The Defend Trade Secrets Act: Is It a Game Changer?

By Derek B. Ensminger

Trade secrets are the commercially valuable designs, processes, techniques and other forms of information kept confidential by companies because, by virtue of their secrecy, they give companies an edge in a competitive marketplace.”1 According to expert testimony provided to the United States House Judiciary Subcommittee on Courts, Intellectual Property and the Internet, “[t]rade secrets are an integral part of a company’s competitive advantage in today’s economy, and with the increased digitization of critical data and increased global trade, this information is highly susceptible to theft.”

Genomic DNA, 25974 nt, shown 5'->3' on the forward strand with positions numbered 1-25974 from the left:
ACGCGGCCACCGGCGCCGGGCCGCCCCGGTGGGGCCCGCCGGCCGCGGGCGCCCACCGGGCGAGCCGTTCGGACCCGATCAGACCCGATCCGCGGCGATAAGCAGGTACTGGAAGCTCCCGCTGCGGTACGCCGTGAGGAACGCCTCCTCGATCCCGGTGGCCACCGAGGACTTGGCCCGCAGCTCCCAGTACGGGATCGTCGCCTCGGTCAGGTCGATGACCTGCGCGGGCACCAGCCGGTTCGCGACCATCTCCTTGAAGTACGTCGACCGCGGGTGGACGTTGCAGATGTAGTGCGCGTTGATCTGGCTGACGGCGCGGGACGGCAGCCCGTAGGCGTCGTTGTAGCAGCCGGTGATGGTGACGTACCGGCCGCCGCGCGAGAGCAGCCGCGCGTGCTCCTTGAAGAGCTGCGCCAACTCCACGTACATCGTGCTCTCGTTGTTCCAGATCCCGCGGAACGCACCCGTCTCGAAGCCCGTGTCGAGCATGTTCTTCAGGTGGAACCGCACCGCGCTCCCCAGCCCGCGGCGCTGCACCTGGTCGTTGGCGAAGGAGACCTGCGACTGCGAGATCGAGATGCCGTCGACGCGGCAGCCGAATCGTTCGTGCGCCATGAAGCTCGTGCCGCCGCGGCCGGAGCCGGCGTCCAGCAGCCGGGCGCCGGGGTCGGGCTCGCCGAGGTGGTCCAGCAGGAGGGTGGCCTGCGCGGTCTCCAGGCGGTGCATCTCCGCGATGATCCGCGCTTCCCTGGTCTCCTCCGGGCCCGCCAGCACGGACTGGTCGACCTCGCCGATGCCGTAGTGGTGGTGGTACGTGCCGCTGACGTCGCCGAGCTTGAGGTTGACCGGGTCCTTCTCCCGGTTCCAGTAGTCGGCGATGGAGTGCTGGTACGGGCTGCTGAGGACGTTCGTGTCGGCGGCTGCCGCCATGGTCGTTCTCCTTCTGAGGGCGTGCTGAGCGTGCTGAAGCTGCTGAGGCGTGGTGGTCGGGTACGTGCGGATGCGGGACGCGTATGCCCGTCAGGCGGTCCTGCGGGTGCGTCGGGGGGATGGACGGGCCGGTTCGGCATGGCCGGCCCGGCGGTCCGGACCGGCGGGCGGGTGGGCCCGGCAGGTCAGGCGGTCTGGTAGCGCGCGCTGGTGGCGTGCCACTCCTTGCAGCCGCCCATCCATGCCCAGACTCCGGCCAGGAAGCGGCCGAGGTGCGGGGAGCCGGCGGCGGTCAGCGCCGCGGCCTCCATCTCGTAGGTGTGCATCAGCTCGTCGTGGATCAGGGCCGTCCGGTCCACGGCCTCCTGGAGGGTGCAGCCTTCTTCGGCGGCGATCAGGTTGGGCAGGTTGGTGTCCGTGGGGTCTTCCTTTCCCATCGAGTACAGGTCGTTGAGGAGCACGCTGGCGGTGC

“Unlike other types of intellectual property, which are primarily protected under Federal law, trade secrets [have been] primarily governed by State law.”3 Indeed, some version of the Uniform Trade Secrets Act (UTSA) has been adopted in most states,4 including Oklahoma.5  The UTSA’s supremacy over trade secret protection was diminished May 11, 2016, however, when President Obama signed the Defend Trade Secrets Act (DTSA), which establishes for the first time a federal civil cause of action for trade secret misappropriation.6 According to Congress, the new sheriff in town is warranted because “[w]hile 48 states have adopted variations of the UTSA, the state laws vary in a number of ways and contain built-in limitations that make them not wholly effective in a national and global economy.”7 The legislative intent is to “provide a single, national standard for trade secret misappropriation with clear rules and predictability for everyone involved.”8